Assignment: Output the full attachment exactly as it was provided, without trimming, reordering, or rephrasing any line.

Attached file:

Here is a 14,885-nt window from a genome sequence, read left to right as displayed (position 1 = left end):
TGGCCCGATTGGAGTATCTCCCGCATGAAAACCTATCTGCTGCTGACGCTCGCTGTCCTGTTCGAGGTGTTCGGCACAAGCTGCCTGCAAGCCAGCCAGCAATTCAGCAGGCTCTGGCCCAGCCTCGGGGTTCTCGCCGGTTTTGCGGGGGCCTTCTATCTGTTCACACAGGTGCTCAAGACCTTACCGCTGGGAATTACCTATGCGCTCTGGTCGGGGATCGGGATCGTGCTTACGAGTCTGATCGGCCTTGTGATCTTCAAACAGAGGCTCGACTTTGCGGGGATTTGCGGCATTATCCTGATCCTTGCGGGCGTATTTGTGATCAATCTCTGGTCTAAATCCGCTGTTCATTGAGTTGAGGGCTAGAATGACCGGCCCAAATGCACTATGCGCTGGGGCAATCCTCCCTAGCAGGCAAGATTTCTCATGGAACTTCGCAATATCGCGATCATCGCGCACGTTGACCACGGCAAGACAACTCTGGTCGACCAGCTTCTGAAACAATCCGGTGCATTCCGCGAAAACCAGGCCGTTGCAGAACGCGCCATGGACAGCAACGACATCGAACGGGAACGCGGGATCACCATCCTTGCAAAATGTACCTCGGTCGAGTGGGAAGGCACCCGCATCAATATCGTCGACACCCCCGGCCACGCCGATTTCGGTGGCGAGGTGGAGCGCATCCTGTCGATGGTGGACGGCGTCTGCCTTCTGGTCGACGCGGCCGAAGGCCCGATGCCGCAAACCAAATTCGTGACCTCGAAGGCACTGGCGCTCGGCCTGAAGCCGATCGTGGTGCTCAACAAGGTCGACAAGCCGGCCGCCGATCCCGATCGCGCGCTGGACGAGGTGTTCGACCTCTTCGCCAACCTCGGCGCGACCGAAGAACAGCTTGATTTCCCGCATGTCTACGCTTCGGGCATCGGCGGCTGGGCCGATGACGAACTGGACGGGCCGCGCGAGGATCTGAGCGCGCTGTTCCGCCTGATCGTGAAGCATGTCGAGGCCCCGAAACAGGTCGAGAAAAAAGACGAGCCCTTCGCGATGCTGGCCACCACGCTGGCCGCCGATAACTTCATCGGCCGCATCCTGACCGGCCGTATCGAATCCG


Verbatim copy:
Here is a 14,885-nt window from a genome sequence, read left to right as displayed (position 1 = left end):
TGGCCCGATTGGAGTATCTCCCGCATGAAAACCTATCTGCTGCTGACGCTCGCTGTCCTGTTCGAGGTGTTCGGCACAAGCTGCCTGCAAGCCAGCCAGCAATTCAGCAGGCTCTGGCCCAGCCTCGGGGTTCTCGCCGGTTTTGCGGGGGCCTTCTATCTGTTCACACAGGTGCTCAAGACCTTACCGCTGGGAATTACCTATGCGCTCTGGTCGGGGATCGGGATCGTGCTTACGAGTCTGATCGGCCTTGTGATCTTCAAACAGAGGCTCGACTTTGCGGGGATTTGCGGCATTATCCTGATCCTTGCGGGCGTATTTGTGATCAATCTCTGGTCTAAATCCGCTGTTCATTGAGTTGAGGGCTAGAATGACCGGCCCAAATGCACTATGCGCTGGGGCAATCCTCCCTAGCAGGCAAGATTTCTCATGGAACTTCGCAATATCGCGATCATCGCGCACGTTGACCACGGCAAGACAACTCTGGTCGACCAGCTTCTGAAACAATCCGGTGCATTCCGCGAAAACCAGGCCGTTGCAGAACGCGCCATGGACAGCAACGACATCGAACGGGAACGCGGGATCACCATCCTTGCAAAATGTACCTCGGTCGAGTGGGAAGGCACCCGCATCAATATCGTCGACACCCCCGGCCACGCCGATTTCGGTGGCGAGGTGGAGCGCATCCTGTCGATGGTGGACGGCGTCTGCCTTCTGGTCGACGCGGCCGAAGGCCCGATGCCGCAAACCAAATTCGTGACCTCGAAGGCACTGGCGCTCGGCCTGAAGCCGATCGTGGTGCTCAACAAGGTCGACAAGCCGGCCGCCGATCCCGATCGCGCGCTGGACGAGGTGTTCGACCTCTTCGCCAACCTCGGCGCGACCGAAGAACAGCTTGATTTCCCGCATGTCTACGCTTCGGGCATCGGCGGCTGGGCCGATGACGAACTGGACGGGCCGCGCGAGGATCTGAGCGCGCTGTTCCGCCTGATCGTGAAGCATGTCGAGGCCCCGAAACAGGTCGAGAAAAAAGACGAGCCCTTCGCGATGCTGGCCACCACGCTGGCCGCCGATAACTTCATCGGCCGCATCCTGACCGGCCGTATCGAATCCG